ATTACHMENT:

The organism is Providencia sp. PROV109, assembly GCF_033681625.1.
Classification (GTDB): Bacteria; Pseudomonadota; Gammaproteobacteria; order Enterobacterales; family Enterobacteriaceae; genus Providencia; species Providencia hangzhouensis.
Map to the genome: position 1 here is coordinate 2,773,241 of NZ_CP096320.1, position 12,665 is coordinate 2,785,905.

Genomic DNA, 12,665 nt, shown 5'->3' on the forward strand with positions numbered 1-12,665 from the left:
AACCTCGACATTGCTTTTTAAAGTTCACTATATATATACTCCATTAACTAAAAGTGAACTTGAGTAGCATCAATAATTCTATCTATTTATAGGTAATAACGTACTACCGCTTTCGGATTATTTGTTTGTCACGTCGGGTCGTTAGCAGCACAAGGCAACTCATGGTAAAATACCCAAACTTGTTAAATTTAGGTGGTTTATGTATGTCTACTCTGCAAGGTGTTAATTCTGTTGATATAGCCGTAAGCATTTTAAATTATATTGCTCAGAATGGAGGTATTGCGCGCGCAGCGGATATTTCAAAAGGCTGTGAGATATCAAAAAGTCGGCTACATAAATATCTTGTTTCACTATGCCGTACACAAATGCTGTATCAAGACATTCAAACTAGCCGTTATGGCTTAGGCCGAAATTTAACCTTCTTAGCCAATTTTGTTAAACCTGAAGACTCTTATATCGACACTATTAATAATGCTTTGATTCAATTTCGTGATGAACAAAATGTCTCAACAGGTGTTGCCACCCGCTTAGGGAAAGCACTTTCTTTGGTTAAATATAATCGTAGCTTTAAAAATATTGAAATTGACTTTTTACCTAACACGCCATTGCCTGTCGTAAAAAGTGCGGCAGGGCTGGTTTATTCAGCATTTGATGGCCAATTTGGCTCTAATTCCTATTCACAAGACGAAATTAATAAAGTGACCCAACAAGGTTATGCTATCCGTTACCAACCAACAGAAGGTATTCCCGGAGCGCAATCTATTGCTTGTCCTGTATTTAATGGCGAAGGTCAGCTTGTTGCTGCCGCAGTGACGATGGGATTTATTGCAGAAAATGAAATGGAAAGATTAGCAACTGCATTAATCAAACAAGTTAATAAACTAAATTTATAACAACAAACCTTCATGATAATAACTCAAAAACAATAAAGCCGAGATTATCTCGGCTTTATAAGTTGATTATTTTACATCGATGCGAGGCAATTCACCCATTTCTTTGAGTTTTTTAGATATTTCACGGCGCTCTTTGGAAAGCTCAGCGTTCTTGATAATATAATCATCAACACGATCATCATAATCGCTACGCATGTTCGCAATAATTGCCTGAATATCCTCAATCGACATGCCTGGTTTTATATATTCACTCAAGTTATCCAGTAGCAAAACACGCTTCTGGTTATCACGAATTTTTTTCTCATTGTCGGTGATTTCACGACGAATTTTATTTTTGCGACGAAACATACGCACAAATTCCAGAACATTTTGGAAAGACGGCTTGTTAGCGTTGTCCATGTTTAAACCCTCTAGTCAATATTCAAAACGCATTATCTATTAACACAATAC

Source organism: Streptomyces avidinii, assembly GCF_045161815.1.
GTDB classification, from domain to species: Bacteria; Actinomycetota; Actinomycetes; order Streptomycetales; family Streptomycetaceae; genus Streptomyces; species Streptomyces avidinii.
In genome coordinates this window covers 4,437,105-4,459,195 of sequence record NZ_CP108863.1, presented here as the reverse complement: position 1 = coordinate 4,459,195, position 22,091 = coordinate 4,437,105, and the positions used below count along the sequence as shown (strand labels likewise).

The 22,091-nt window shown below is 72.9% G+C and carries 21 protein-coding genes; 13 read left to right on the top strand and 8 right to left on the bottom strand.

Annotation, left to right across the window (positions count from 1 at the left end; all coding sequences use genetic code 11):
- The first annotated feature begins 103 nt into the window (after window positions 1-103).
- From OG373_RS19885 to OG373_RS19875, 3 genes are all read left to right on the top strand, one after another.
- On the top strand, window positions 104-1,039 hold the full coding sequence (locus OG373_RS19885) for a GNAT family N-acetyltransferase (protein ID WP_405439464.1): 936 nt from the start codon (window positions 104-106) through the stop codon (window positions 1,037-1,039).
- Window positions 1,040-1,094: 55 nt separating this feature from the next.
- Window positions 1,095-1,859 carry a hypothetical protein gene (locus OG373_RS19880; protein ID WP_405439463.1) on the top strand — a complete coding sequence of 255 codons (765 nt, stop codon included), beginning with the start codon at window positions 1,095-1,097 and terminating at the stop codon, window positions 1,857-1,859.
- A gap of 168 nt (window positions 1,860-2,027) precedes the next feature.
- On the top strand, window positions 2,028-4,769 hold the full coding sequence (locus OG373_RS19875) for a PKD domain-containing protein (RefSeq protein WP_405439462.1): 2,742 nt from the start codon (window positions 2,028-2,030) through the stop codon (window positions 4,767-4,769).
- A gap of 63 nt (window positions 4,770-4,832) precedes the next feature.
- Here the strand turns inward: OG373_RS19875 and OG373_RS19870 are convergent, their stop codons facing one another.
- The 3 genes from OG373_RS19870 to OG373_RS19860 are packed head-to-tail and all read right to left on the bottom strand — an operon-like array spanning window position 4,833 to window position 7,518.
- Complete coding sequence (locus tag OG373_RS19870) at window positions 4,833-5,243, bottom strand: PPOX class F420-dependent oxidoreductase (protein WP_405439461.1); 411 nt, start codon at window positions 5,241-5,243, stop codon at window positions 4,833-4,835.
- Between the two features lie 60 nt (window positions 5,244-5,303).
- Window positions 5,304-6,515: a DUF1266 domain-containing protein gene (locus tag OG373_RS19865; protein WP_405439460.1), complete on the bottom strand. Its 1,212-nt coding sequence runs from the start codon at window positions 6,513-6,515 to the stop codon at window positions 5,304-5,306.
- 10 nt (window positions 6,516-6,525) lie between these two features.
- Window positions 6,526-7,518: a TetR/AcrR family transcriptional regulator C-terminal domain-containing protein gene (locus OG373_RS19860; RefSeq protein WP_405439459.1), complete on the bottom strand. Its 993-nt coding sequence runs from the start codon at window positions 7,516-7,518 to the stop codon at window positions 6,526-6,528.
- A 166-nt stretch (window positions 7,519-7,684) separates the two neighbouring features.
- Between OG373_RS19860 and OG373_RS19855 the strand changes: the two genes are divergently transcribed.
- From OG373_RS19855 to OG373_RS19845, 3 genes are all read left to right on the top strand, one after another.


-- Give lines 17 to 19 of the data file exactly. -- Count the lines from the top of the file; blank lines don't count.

- On the top strand, window positions 2,028-4,769 hold the full coding sequence (locus OG373_RS19875) for a PKD domain-containing protein (RefSeq protein WP_405439462.1): 2,742 nt from the start codon (window positions 2,028-2,030) through the stop codon (window positions 4,767-4,769).
- A gap of 63 nt (window positions 4,770-4,832) precedes the next feature.
- Here the strand turns inward: OG373_RS19875 and OG373_RS19870 are convergent, their stop codons facing one another.